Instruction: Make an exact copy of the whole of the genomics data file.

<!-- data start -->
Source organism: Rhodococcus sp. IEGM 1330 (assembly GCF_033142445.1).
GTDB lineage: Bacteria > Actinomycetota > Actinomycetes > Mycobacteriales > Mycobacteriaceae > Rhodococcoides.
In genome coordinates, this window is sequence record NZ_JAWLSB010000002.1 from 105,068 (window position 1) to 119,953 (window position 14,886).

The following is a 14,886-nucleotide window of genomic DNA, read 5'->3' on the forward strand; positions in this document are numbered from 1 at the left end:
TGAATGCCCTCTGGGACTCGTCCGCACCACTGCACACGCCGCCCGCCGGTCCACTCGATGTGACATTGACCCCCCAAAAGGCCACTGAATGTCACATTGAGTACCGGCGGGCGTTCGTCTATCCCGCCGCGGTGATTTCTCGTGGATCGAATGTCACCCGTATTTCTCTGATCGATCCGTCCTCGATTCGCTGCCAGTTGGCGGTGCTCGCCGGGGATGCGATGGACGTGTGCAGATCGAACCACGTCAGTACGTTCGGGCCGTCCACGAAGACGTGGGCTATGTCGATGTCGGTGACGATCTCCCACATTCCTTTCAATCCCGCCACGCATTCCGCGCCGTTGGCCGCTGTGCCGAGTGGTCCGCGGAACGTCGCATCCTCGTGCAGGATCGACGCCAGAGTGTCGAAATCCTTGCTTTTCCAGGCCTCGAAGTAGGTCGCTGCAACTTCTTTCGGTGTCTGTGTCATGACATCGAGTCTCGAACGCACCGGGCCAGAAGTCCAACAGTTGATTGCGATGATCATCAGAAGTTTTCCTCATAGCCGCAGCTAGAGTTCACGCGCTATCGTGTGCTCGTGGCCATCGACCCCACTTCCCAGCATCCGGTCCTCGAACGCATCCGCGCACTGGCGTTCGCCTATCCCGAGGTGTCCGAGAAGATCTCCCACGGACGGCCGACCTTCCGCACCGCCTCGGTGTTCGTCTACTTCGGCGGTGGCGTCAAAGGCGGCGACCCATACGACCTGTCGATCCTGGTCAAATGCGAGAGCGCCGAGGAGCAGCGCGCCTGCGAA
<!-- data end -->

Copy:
Source organism: Rhodococcus sp. IEGM 1330 (assembly GCF_033142445.1).
GTDB lineage: Bacteria > Actinomycetota > Actinomycetes > Mycobacteriales > Mycobacteriaceae > Rhodococcoides.
In genome coordinates, this window is sequence record NZ_JAWLSB010000002.1 from 105,068 (window position 1) to 119,953 (window position 14,886).

The following is a 14,886-nucleotide window of genomic DNA, read 5'->3' on the forward strand; positions in this document are numbered from 1 at the left end:
TGAATGCCCTCTGGGACTCGTCCGCACCACTGCACACGCCGCCCGCCGGTCCACTCGATGTGACATTGACCCCCCAAAAGGCCACTGAATGTCACATTGAGTACCGGCGGGCGTTCGTCTATCCCGCCGCGGTGATTTCTCGTGGATCGAATGTCACCCGTATTTCTCTGATCGATCCGTCCTCGATTCGCTGCCAGTTGGCGGTGCTCGCCGGGGATGCGATGGACGTGTGCAGATCGAACCACGTCAGTACGTTCGGGCCGTCCACGAAGACGTGGGCTATGTCGATGTCGGTGACGATCTCCCACATTCCTTTCAATCCCGCCACGCATTCCGCGCCGTTGGCCGCTGTGCCGAGTGGTCCGCGGAACGTCGCATCCTCGTGCAGGATCGACGCCAGAGTGTCGAAATCCTTGCTTTTCCAGGCCTCGAAGTAGGTCGCTGCAACTTCTTTCGGTGTCTGTGTCATGACATCGAGTCTCGAACGCACCGGGCCAGAAGTCCAACAGTTGATTGCGATGATCATCAGAAGTTTTCCTCATAGCCGCAGCTAGAGTTCACGCGCTATCGTGTGCTCGTGGCCATCGACCCCACTTCCCAGCATCCGGTCCTCGAACGCATCCGCGCACTGGCGTTCGCCTATCCCGAGGTGTCCGAGAAGATCTCCCACGGACGGCCGACCTTCCGCACCGCCTCGGTGTTCGTCTACTTCGGCGGTGGCGTCAAAGGCGGCGACCCATACGACCTGTCGATCCTGGTCAAATGCGAGAGCGCCGAGGAGCAGCGCGCCTGCGAA